- CT Scans: An X-ray cannot provide your doctor or surgeon with as detailed a picture of your bones and surrounding tissue as a CT scan can.
- Bone Scan: Medical professionals utilize a bone scan to detect fractures that aren't visible on an X-ray. This scan requires more time; typically, two visits, separated by four hours.
Bone healing is a natural process that usually takes place without any intervention. As a result, the goal of treatment is usually to ensure that the broken bone has the greatest possible conditions for healing and that it will operate at its best going forward.
The fracture will be reduced by a doctor so that the natural healing process may start. In order to do this, align the ends of the fractured bones. A doctor can accomplish this with minor fractures by externally moving the injured area. But occasionally, this can call for surgery.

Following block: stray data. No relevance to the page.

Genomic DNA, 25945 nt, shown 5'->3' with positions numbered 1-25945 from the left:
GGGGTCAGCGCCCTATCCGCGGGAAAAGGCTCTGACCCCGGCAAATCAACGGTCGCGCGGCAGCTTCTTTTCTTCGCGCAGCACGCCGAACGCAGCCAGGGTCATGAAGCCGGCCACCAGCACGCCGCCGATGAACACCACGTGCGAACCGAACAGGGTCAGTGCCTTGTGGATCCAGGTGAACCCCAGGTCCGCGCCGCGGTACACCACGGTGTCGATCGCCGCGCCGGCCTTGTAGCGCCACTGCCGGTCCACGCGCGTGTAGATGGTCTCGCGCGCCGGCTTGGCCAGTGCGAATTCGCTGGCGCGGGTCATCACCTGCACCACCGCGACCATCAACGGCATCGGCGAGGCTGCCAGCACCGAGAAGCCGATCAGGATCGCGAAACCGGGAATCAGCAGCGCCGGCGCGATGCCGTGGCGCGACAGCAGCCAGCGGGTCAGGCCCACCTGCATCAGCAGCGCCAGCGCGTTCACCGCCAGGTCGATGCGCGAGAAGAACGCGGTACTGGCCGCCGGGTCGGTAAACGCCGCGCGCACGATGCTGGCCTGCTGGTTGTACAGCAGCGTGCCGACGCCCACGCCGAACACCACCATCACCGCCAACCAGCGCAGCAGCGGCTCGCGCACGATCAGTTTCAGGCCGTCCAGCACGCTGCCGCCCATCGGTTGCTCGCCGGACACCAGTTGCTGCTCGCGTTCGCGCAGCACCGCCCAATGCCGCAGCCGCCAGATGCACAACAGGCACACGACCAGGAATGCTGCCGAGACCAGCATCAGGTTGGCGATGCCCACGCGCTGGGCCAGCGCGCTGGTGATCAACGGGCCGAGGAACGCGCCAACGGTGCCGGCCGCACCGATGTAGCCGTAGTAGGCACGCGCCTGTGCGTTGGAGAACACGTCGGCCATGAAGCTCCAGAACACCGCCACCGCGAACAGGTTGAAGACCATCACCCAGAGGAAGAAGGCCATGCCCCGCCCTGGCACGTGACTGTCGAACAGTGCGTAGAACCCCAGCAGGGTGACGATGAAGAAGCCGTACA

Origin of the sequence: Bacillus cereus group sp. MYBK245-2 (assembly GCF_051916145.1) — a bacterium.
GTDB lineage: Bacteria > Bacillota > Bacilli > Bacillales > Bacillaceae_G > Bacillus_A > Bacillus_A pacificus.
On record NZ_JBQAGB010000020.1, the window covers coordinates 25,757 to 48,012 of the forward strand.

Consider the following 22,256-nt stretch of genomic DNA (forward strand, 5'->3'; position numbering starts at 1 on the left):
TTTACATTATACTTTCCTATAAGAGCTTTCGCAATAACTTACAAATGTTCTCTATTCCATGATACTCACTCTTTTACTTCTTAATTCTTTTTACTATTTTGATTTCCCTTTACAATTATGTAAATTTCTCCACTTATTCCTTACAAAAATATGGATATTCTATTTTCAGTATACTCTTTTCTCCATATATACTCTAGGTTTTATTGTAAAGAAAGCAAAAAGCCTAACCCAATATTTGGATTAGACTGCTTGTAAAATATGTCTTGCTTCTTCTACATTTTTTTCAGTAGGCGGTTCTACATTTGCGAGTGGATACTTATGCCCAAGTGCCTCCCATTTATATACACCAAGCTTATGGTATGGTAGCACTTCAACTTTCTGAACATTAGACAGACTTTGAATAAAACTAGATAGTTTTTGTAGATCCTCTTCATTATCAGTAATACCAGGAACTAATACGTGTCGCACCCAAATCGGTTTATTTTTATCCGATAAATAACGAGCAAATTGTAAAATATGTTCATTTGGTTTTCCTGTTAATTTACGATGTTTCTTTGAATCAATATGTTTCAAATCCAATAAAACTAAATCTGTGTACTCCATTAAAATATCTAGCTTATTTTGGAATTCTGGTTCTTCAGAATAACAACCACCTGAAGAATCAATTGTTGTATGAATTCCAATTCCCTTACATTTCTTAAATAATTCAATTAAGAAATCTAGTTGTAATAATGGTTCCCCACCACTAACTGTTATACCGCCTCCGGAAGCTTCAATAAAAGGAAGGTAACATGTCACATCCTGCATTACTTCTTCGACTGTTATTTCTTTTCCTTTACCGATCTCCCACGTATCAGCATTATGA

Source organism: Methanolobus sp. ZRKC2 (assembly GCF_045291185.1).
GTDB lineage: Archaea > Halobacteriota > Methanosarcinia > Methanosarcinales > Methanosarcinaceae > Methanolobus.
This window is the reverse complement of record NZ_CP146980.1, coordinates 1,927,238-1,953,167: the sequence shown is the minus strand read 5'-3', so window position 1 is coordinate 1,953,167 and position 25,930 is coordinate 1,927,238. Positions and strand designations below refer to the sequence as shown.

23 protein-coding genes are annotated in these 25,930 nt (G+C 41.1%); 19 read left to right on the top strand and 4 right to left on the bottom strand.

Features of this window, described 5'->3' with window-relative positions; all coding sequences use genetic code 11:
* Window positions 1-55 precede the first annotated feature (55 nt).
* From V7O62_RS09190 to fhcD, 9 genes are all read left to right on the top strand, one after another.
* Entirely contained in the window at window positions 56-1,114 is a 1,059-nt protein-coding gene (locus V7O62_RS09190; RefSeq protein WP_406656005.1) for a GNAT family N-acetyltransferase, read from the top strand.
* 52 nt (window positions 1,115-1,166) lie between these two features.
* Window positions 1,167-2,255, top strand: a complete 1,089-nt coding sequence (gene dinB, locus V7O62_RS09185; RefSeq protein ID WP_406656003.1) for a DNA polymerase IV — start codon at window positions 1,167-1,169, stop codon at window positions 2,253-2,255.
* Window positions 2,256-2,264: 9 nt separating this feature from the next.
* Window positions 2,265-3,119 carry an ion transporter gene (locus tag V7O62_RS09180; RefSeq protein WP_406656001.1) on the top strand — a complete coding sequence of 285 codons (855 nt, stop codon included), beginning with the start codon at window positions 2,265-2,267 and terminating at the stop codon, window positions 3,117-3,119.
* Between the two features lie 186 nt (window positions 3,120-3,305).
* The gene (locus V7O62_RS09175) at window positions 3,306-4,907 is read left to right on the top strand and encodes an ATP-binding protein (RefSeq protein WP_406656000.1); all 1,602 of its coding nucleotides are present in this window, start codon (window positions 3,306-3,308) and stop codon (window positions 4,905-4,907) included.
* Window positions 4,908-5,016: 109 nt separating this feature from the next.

A medical expert will make sure the fracture remains in place once it has been properly positioned. Techniques for doing this include:
- braces or casts
- as metal brackets and screws
- intramedullary nails or rods inserted into bone cavities
Depending on how severe they are, fractures can heal in a few weeks to a few months. The length of time depends on which bone is injured and whether there are any side effects, like an infection or a blood supply issue.
Physical treatment may be required to regain the damaged area's muscular strength and mobility once the bone has healed.